April 10, 2011
Women’s Roles in “Oliver Twist”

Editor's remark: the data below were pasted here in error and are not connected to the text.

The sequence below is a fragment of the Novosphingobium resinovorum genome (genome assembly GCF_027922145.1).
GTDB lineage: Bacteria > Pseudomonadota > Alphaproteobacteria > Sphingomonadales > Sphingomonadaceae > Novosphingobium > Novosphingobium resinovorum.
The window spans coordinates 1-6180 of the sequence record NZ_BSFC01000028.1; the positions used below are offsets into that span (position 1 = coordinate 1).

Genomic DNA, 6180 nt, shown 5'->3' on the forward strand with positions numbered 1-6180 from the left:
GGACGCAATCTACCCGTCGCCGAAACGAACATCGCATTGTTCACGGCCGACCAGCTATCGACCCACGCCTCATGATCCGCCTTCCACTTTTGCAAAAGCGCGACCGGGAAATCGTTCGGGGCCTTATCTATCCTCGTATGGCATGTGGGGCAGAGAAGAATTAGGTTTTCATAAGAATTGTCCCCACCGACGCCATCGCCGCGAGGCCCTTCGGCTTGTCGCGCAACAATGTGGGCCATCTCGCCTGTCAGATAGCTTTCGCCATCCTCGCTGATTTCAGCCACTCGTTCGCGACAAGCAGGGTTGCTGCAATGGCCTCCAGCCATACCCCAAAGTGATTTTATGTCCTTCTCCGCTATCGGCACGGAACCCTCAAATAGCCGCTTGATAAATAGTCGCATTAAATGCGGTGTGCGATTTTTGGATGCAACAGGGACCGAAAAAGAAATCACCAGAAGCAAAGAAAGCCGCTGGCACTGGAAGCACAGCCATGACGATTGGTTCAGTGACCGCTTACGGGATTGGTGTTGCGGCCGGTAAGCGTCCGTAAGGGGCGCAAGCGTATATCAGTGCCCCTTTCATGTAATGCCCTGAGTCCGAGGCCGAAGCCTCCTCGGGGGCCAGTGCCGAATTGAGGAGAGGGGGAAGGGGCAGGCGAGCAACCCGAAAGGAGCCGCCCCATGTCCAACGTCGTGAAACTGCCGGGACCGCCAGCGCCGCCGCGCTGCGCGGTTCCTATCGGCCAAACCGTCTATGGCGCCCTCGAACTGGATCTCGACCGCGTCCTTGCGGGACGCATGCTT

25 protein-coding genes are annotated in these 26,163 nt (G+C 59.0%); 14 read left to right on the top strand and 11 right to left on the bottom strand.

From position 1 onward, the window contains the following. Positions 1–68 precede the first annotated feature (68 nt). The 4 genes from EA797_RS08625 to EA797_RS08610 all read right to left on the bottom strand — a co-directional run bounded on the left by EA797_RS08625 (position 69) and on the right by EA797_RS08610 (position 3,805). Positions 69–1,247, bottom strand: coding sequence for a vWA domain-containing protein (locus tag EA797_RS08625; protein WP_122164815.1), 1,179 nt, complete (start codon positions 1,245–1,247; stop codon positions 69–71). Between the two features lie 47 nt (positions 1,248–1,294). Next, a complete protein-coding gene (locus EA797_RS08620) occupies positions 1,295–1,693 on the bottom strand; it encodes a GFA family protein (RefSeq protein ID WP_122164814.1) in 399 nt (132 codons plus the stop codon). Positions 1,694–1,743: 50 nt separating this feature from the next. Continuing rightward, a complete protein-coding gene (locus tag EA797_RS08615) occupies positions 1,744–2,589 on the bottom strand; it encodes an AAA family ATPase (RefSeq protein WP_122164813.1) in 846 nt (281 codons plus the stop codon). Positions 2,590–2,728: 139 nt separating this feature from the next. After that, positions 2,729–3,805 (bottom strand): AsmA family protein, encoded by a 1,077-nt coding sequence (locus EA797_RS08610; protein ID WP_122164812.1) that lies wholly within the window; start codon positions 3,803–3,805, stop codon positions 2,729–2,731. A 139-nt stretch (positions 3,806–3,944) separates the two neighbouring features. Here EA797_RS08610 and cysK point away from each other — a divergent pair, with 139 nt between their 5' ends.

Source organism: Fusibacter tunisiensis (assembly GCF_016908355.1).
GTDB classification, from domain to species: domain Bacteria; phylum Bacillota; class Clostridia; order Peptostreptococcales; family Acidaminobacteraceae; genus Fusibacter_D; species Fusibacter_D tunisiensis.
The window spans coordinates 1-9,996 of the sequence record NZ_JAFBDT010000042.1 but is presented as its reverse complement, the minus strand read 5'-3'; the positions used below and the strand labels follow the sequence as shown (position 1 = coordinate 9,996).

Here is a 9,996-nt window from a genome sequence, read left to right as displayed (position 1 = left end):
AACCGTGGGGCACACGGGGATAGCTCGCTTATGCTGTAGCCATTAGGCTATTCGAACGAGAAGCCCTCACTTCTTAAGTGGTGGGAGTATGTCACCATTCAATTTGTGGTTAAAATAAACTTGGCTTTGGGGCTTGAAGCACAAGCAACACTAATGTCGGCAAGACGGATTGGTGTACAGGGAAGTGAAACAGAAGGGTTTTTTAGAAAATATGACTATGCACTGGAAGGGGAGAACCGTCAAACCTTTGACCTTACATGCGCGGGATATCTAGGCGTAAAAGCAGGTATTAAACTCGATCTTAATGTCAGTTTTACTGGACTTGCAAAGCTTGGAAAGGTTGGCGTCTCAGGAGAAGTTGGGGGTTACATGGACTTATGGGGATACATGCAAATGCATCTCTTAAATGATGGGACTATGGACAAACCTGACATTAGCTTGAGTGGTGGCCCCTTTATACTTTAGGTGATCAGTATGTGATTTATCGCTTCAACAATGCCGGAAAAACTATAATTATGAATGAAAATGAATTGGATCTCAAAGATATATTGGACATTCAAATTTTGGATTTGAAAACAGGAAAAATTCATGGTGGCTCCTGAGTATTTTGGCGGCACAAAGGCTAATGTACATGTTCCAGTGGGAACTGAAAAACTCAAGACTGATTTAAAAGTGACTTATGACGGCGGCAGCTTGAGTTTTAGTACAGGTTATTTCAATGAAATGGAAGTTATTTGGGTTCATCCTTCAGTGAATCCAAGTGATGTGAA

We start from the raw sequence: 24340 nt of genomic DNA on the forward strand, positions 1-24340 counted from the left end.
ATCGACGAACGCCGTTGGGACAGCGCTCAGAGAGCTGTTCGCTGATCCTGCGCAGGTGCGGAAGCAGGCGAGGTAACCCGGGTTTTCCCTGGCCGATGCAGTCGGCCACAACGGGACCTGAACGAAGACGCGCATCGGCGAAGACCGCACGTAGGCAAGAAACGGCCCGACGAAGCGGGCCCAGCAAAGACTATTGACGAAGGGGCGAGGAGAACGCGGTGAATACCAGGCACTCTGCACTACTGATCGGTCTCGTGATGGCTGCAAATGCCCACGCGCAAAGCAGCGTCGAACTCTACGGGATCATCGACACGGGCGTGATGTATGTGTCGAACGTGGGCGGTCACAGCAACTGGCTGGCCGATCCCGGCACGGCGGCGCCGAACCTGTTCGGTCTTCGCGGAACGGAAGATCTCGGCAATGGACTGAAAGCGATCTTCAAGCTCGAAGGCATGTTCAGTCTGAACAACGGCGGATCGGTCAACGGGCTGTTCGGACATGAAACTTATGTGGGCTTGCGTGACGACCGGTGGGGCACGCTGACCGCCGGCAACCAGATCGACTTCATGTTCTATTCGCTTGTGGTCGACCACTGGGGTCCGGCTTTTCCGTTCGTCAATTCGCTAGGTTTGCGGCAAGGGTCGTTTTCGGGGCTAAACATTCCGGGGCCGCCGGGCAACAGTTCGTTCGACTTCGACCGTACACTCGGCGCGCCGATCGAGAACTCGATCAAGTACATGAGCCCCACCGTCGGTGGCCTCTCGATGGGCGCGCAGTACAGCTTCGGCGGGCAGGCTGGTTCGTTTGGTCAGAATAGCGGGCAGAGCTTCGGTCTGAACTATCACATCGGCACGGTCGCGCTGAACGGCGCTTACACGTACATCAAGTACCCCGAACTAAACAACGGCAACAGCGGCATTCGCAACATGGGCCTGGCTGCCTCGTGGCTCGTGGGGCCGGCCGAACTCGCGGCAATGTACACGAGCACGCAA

Throughout the novel, coincidental events plague Oliver. From the beginning, starting with the robbing of Mr. Brownlow, he gets through these obstacles by either going through sheer coincidence or by people, like the women of “Oliver Twist”. These women: Nancy, Mrs. Maylie, Rose Maylie, Agnes Fleming, Mrs. Corney, Charlotte, Mrs. Bedwin, Mrs. Mann, and Monks’s mother each have unique characteristics and play vital roles, which intertwine with Oliver in some way. Contradictory to the majority in that time who view thieves and other evildoers as people who inherit this quality from birth, Dickens presents Nancy, a victim of the bad conditions of her upbringing, coming forth as one of the book’s strongest-willed and prime example of good people in not-so-good conditions. For example, Nancy knows Sikes will punish her if she helps Oliver. She also puts up with Sikes’s treatment of abusing her. Nancy’s inner strength sheds new insight about her character. Her strong will toward protecting Oliver from evil is perhaps the strongest value that stands out, and her virtuous and self-sacrificing nature will come about to help Oliver tremendously. Nancy helps Oliver as an inside informant. Later in the book, she meets Rose and Mr. Brownlow, and tells them important information that would help them. On the other side of town is a young woman by the name of Rose. Rose fits the category of a Victorian woman from her kindness, physical characteristics, and loving nature. Her willingness to help Oliver albeit her aristocratic upbringing is later explained through her background. Her tainted family honor (from her sister marrying after giving birth) could explain why she has sympathized with Nancy and Oliver, unlike some aristocrats. When Rose and Nancy were having a talk, Nancy says, “If there was more like you, there would be fewer like me” (Dickens 358). Oliver also receives her kindness. She helps...
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